But it takes more than a charter. There is all the equipment that must be purchased, personnel hired and the need for an alliance to have any hope of being competitive. Then there’s the sponsorship that a team needs to secure. That’s even a big jump for an Xfinity team to make if it wants to move to Cup.

With all that, it’s not surprising at this point that the charters have been passed among those that already own teams.

Here are the charters that have been sold since the charter system was created:

2016 season — Michael Waltrip Racing sold a charter to Stewart-Haas Racing for the No. 41 car.

2016 — Michael Waltrip Racing sold a charter to Joe Gibbs Racing for the No. 19 car.

2017 season — Premium Motorsports sold a charter to Furniture Row Racing for the No. 77 car.

2017 — BK Racing sold a charter to Front Row Motorsports for $2 million, according to court documents.

2017 — HScott Motorsports sold a charter to Premium Motorsports for the No. 15 car.

2017 — Tommy Baldwin Racing sold a charter to Leavine Family Racing for the No. 95 car.

2018 season — Furniture Row Racing sold the No. 77 car’s charter to JTG Daugherty for the No. 37 car.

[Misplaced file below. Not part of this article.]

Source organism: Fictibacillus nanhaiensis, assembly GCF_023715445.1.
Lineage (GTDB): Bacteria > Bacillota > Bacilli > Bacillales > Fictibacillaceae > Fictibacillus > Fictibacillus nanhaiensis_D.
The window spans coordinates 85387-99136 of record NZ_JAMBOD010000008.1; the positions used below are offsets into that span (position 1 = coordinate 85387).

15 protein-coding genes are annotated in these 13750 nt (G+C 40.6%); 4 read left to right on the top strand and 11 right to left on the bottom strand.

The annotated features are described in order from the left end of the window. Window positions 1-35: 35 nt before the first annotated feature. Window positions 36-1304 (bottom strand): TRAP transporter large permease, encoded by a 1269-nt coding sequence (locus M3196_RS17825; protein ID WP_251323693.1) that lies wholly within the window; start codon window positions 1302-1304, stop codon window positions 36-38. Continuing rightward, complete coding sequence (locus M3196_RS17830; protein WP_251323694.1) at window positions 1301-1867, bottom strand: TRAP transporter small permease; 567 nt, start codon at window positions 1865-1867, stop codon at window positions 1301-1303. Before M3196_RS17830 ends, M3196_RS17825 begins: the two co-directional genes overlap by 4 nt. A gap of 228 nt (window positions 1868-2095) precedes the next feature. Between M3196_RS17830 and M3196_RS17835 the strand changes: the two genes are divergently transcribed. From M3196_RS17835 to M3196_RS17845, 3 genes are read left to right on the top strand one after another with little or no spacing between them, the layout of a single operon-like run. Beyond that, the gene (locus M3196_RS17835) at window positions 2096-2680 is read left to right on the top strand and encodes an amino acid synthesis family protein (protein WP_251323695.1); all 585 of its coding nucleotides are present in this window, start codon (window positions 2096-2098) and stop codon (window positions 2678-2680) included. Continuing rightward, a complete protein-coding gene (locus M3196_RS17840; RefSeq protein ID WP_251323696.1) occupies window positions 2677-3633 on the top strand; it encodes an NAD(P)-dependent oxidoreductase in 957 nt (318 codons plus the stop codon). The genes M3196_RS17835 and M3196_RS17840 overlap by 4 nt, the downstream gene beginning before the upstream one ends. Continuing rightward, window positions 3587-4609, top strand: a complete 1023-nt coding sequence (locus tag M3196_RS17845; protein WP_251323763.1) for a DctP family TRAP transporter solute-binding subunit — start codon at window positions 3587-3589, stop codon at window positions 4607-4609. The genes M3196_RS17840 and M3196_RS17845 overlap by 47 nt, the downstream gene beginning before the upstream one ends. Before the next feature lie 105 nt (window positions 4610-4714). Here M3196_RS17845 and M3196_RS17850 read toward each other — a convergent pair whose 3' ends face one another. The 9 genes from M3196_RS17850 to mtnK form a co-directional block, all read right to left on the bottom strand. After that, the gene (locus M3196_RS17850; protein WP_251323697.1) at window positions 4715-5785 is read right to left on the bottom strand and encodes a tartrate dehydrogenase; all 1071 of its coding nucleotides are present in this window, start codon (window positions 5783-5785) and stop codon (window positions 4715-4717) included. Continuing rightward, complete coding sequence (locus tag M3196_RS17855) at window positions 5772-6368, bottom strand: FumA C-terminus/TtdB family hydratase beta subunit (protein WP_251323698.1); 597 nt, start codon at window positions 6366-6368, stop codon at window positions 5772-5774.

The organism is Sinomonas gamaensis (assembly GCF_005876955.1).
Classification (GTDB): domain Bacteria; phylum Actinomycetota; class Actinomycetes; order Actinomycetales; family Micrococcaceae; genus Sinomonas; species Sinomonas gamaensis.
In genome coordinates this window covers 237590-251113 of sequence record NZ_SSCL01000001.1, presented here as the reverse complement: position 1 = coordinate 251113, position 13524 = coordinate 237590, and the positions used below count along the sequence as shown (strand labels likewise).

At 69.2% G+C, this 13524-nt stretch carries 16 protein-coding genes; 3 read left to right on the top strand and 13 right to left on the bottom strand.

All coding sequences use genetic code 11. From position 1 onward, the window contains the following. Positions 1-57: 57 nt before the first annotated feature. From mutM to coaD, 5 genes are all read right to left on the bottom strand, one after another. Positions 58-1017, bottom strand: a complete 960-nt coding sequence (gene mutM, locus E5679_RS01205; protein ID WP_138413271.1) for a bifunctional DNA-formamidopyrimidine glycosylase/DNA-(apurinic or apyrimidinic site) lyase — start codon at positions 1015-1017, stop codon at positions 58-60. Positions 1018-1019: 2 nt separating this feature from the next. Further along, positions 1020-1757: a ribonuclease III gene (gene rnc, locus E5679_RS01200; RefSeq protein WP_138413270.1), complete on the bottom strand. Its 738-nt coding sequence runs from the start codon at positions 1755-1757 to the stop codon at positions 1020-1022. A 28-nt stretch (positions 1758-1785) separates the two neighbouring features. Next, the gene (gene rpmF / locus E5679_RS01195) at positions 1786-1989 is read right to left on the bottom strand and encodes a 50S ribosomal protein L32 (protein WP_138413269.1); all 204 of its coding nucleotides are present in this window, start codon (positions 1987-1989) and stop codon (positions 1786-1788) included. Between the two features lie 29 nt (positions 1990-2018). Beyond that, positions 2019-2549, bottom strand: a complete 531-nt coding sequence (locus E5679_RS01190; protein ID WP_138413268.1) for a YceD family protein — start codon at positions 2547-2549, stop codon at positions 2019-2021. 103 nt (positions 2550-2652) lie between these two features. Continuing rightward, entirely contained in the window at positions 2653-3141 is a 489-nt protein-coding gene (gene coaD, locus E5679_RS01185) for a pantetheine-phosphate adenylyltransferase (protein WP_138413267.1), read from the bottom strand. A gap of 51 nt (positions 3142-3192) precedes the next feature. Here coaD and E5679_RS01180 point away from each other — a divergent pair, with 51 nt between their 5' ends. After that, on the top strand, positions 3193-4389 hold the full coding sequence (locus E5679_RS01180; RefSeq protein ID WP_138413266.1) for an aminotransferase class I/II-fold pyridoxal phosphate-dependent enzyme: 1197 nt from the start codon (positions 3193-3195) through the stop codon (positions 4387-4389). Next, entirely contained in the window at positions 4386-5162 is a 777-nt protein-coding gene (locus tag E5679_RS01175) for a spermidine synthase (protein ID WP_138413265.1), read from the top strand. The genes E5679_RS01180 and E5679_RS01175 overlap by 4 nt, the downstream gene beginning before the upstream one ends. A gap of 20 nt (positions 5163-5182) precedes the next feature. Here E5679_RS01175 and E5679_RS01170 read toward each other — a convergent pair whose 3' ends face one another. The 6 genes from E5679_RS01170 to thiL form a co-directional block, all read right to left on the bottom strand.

2018 — Roush Fenway Racing sold a charter to Team Penske for the No. 12 car.

2018 — BK Racing charter sold in bankruptcy court to Front Row Motorsports for $2.08 million, including various assets.

3. Track News – Rockingham

The Richmond County Daily Journal reported that Rockingham Properties, LLC was expected to finalize paperwork Thursday on the purchase of Rockingham Speedway.

The paper did not list a price but stated that county tax administrator Vagas Jackson said the property was valued at $2,993,324. The paper reported that Dan Lovenheim, who owns restaurants and bars in and around Raleigh, North Carolina, is the majority owner of Rockingham Properties LLC.

Lovenheim did not provide the paper with plans for the track only to say they are “remarkably encompassing.”

4. Track News – Lucas Oil Raceway

The Indianapolis Star reported Thursday that Lucas Oil Raceway, which includes the drag strip that will host the upcoming U.S. Nationals, a road course and an oval track where the NASCAR Xfinity and Camping World Truck Series used to race, is in the midst of a multimillion-dollar renovation.

The first phase is focused on the drag strip.

Future plans call for improvements to the 0.686-mile oval so that it can host more stock car races.

“I think it’s no secret that we’d like to see other forms of stock car racing, be it different forms of NASCAR racing that come back out here,” Kasey Coler, the track’s general manager, told the newspaper. “That’s long term what we’d like to see.”

5. Did you know …

Darlington Raceway is Ryan Newman’s best track based on average finish. He has an average finish of 11.68 there. His next best track is Rockingham. He had an average finish of 12.4 there.

Since 2009, Newman and Denny Hamlin have the most top-10 finishes at Darlington Raceway with seven each. Next are Kevin Harvick, Kyle Busch, Matt Kenseth and Martin Truex Jr. with six each.